Health Information Management

CMS clarifies outpatient observation services

JustCoding News: Outpatient, September 23, 2009

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Editor’s note: To learn more about codes for observation services, access a recent JustCoding article.

Healthcare facilities should review CMS’ new language that clarifies outpatient observation services. CMS replaced the terms ‘observation status’ with ‘observation services’ to clarify its existing policy.

“CMS made it very clear they consider [patient observation] a service,” says Kimberly Anderwood Hoy, Esq., CPC, director of Medicare and compliance at HCPro, Inc., in Marblehead, MA. “It’s like any other outpatient service. Just like an x-ray or other outpatient services, it needs an order, it’s provided, and it’s billed.”

The change was part of CMS’ July quarterly update of the hospital Outpatient Prospective Payment System (OPPS). CMS revised its Medicare Benefit Policy Manual (Transmittal 107) and Claims Processing Manual (Transmittal 1760, formerly Transmittal 1745), updating them by removing references to ‘admission’ and ‘observation status’ as they relate to outpatient observation services and direct referrals for observation services. In both transmittals, CMS said the terms may have been confusing to hospitals, as the term ‘admission’ typically describes an inpatient admission and inpatient hospital services.

“It doesn’t necessarily change CMS’ prior guidance,” says Hoy, who adds that it’s merely a definition change. The change became effective July 1, with implementation July 6. Hoy says facilities should review the changes, which CMS highlighted with red font in the transmittals.

“It’s really a clarification, not necessarily a change ... but make sure folks look at it,” says Dave Fee, MBA, product marketing manager of outpatient products at 3M Health Information Systems in Murray, UT.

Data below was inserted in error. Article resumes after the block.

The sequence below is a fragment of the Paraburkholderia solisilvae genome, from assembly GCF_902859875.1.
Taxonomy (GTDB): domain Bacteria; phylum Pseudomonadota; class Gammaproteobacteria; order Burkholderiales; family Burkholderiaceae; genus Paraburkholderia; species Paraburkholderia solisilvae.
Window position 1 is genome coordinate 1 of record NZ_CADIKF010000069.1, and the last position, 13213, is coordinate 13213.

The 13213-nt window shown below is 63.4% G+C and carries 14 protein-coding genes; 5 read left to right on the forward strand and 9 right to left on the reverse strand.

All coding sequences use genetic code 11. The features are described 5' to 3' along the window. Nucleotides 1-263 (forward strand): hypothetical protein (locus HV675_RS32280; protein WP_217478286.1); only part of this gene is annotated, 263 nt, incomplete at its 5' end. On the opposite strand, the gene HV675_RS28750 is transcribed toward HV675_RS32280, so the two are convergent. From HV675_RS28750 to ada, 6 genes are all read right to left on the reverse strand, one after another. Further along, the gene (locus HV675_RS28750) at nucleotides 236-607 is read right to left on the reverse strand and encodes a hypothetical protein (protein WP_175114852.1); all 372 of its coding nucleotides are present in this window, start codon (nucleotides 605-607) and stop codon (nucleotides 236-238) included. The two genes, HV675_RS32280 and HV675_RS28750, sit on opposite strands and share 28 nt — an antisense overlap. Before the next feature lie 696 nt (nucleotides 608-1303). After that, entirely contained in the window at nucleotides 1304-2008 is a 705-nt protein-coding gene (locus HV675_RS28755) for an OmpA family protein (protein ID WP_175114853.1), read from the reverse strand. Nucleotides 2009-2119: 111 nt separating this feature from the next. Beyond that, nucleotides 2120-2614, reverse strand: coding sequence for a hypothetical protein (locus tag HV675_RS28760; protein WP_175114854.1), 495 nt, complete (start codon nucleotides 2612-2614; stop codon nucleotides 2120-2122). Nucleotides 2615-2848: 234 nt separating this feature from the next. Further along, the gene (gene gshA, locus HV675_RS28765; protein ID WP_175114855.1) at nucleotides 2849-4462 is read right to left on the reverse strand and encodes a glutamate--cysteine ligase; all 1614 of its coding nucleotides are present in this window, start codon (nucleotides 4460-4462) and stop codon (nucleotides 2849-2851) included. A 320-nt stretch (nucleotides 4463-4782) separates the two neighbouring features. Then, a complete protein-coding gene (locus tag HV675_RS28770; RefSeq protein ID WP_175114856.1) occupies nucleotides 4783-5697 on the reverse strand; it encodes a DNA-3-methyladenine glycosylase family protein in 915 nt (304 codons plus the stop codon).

What CMS changed

CMS did not change its definition of observation services. Observation care is a well-defined set of specific, clinically appropriate services, which include ongoing short-term treatment, assessment, and reassessment before medical staff members can decide whether a patient needs additional treatment as an inpatient or can be discharged from the hospital, CMS said.

CMS did change what it has always termed ‘direct admission for observation’ to ‘direct referral for observation,’ says Hoy. The agency wanted to eliminate any idea of admission in its reference to observation. “They want to make clear they consider observation a service, not an admission,” Hoy says.

When people think about admission of a patient, they tend to think about inpatient services rather than outpatient services, Fee says.

Thus, CMS changed the language in its manuals. It will also be interesting to see whether CMS changes the HCPCS code description itself, which still includes ‘direct admission for observation,’ Hoy says.

Where the confusion lies

However, at least one change seems more confusing than enlightening, Hoy says. Under the physician evaluation section, CMS changed the requirement for ‘admission, discharge, and other appropriate progress notes’ to ‘outpatient registration, discharge, and other appropriate progress notes.’

“It’s very odd language,” Hoy says, since outpatient registration is a function of the registration department and is not something a physician would do. “I don’t know what they had in mind, but I assume they were referring to an initial note of some kind but weren’t sure how to phrase it.” It is likely CMS is still referring to a requirement for an initial assessment by the physician, she adds.

How to count time

One benefit to facilities is CMS’ clarification of how organizations can count the time for observation care. CMS makes it clear that observation services begin when the facility initiates care in accordance with a physician’s order, without regard to the setting, such as whether the patient is in the ED or in a medical-surgical bed.

“This clearly says it doesn’t matter,” says Hoy. “Whenever you start care according to a physician’s order, you start counting the time. Time in the emergency department is counted, which was not clear before.”

Editor’s note: This story originally appeared in the August issue of Briefings on APCs.

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